A diesel engine developed for an international market must be able to run on different fuels considering the diesel fuel qualities and the increasing selection of biofuels in the world. This leads to the question of how different fuels perform relative to a standard diesel fuel when not changing the hardware settings. In this study five fuels (Japanese diesel, MK3, EN590 with 10% RME, EN590 with 30% RME and pure RME) have been compared to a reference diesel fuel (Swedish MK1) when run on three different speeds and three different loads at each speed. The experiments are run on a Scania 13l Euro5 engine with standard settings for Swedish MK1 diesel. In general the differences were not large between the fuels. NO x usually increased compared to MK1 and then soot decreased as would be expected. The combustion efficiency increased with increased RME contents of the fuel but the indicated efficiency was not influenced by RME except for at higher loads.
Technical Paper

Effects of Ethanol and Different Type of Gasoline Fuels on Partially Premixed Combustion from Low to High Load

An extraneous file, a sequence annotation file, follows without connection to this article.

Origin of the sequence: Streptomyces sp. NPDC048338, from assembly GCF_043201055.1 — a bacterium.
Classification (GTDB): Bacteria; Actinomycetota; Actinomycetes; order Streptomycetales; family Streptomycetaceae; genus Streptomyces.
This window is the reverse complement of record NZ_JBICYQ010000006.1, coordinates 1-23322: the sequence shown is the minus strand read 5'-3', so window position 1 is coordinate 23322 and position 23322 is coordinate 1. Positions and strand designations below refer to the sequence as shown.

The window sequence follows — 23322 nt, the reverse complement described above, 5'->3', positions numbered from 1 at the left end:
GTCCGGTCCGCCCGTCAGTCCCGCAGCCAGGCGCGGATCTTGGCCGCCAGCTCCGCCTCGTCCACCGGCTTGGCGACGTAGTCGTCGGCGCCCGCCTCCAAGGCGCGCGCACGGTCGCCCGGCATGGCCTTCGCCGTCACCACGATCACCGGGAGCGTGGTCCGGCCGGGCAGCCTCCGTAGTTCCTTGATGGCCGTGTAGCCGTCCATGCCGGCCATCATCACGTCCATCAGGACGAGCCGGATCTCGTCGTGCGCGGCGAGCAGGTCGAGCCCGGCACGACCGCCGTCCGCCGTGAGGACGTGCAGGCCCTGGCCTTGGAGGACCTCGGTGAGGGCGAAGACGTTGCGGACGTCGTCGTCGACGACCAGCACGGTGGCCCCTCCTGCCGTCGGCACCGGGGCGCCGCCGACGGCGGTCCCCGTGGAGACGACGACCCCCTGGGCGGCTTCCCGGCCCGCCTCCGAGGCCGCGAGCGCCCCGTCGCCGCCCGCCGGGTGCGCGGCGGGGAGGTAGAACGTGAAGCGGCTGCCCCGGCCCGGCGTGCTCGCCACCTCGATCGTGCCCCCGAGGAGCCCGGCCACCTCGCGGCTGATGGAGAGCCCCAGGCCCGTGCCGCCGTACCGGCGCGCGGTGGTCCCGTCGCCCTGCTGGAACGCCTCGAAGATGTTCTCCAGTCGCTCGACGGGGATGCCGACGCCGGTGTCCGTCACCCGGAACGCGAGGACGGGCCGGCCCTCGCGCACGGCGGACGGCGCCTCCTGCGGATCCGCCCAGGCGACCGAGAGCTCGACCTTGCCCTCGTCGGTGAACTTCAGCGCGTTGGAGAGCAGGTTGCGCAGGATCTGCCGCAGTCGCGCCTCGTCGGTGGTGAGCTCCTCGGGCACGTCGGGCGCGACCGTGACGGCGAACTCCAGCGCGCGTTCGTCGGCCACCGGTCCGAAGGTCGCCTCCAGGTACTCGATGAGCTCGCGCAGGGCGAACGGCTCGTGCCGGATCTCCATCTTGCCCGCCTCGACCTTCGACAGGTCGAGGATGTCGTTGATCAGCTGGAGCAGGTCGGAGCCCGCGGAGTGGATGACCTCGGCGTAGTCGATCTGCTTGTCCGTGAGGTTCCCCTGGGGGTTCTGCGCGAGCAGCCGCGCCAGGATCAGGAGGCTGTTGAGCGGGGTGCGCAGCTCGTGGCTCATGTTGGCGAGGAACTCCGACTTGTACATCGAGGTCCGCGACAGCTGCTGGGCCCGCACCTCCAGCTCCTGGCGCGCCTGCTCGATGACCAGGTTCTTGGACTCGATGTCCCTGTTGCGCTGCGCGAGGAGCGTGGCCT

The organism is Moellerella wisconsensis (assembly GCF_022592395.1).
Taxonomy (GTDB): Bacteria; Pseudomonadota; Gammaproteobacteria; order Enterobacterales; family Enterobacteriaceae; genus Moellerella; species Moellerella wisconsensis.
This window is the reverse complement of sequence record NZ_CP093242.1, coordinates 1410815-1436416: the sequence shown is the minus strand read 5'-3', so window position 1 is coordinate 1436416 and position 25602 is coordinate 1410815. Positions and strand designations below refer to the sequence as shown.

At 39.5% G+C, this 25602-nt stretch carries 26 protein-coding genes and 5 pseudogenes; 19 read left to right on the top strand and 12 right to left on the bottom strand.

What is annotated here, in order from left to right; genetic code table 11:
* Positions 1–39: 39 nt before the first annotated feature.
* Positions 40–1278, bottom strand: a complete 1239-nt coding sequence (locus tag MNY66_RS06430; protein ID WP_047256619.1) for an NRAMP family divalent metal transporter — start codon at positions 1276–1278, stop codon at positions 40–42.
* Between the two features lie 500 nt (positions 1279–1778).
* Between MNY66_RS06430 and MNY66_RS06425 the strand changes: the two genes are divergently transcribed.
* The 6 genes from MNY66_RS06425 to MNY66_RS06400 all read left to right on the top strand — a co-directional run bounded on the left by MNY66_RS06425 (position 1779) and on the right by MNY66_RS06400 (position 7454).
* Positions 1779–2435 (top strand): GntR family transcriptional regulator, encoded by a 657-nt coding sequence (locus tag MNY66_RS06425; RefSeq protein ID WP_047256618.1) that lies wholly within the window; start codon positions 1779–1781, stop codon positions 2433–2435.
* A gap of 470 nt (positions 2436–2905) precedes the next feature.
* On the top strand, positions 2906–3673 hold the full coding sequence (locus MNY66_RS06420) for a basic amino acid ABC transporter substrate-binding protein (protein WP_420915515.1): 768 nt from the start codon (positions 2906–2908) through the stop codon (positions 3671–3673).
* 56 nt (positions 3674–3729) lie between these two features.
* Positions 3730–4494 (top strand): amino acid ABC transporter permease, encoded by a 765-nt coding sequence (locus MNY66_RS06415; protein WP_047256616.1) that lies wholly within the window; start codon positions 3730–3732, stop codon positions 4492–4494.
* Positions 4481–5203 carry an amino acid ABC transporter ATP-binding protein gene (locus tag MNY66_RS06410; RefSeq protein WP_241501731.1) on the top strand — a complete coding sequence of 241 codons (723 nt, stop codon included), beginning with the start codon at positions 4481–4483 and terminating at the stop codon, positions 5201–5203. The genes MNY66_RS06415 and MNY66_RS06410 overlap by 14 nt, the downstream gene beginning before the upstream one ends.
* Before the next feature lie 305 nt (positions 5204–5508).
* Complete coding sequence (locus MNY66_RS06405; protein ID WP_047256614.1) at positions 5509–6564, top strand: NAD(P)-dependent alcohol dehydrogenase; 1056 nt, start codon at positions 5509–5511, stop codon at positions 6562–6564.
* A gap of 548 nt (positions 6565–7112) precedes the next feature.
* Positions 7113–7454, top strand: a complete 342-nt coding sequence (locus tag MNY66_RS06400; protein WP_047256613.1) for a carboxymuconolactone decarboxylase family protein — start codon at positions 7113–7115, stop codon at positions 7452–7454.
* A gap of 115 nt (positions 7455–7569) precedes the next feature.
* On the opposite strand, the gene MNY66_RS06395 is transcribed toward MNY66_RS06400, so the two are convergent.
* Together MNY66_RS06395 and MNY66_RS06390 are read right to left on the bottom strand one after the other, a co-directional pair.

2010-04-12
2010-01-0871
The behavior of Ethanol and seven fuels in the boiling point range of gasoline but with an Octane Number spanning from 69 to 99 was investigated in Partially Premixed Combustion. A load sweep was performed from 5 to 18 bar gross IMEP at 1300 rpm. The engine used in the experiments was a single cylinder Scania D12. To allow high load operations and achieve sufficient mixing, the compression ratio was decreased from the standard 18:1 to 14.3:1. It was shown that by using only 50% of EGR it is possible to achieve NOx below 0.30 g/kWh even at high loads. At 18 bar IMEP soot was in the range of 1-2 FSN for the gasoline fuels while it was below 0.06 FSN with Ethanol. The use of high boost combined with relatively short combustion duration allowed reaching gross indicated efficiencies in the range of 54 - 56%. At high load the partial stratified mixture allowed to keep the maximum pressure rise rate below 15 bar/CAD with most of the fuels.
Technical Paper

Validation of a Self Tuning Gross Heat Release Algorithm

2008-06-23
2008-01-1672